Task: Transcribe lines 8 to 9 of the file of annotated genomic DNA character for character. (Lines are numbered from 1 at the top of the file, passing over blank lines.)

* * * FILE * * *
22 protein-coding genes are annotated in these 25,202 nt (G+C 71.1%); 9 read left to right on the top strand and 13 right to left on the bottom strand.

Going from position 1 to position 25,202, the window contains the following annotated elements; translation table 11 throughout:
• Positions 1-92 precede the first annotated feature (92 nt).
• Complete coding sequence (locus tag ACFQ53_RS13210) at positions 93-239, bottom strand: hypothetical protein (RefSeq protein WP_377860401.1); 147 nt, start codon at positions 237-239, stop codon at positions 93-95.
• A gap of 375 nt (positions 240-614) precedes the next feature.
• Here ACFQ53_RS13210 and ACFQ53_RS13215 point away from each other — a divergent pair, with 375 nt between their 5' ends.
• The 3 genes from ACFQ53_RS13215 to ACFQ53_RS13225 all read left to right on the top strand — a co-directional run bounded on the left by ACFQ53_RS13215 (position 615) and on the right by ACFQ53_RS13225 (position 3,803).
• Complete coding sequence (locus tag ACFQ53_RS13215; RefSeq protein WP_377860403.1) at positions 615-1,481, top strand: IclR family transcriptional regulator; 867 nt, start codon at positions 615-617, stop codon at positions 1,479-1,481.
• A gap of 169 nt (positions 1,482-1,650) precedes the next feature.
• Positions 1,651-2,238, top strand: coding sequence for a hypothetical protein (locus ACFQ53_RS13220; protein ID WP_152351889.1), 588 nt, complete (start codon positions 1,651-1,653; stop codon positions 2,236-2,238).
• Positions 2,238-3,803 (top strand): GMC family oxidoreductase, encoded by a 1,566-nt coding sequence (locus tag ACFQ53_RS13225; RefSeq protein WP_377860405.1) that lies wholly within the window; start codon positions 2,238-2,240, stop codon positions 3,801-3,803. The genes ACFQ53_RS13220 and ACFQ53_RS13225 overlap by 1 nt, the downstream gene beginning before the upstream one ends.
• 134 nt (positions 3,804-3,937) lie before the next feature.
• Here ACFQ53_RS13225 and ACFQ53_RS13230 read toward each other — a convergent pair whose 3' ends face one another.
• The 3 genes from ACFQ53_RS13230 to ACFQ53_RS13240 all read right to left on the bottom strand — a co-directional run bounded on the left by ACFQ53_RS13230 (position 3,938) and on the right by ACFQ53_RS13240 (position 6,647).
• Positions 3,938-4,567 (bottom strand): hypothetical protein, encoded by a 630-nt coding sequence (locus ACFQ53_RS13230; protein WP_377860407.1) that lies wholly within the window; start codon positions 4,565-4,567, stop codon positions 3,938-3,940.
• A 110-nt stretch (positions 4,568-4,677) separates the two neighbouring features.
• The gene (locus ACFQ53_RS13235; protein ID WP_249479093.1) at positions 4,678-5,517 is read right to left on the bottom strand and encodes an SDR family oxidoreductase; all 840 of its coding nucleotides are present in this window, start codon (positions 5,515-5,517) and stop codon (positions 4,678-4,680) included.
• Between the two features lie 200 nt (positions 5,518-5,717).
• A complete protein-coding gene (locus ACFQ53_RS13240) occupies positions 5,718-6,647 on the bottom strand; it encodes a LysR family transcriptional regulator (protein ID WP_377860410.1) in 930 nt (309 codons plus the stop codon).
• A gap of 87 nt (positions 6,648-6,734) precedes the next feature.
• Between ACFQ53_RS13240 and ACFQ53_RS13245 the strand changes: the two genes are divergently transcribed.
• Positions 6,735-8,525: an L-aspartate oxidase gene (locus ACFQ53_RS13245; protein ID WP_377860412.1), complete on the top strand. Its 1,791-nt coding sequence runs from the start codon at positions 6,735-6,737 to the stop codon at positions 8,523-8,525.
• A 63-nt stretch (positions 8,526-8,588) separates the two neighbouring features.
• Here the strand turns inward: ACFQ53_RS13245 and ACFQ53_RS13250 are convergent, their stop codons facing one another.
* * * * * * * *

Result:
• Complete coding sequence (locus tag ACFQ53_RS13215; RefSeq protein WP_377860403.1) at positions 615-1,481, top strand: IclR family transcriptional regulator; 867 nt, start codon at positions 615-617, stop codon at positions 1,479-1,481.
• A gap of 169 nt (positions 1,482-1,650) precedes the next feature.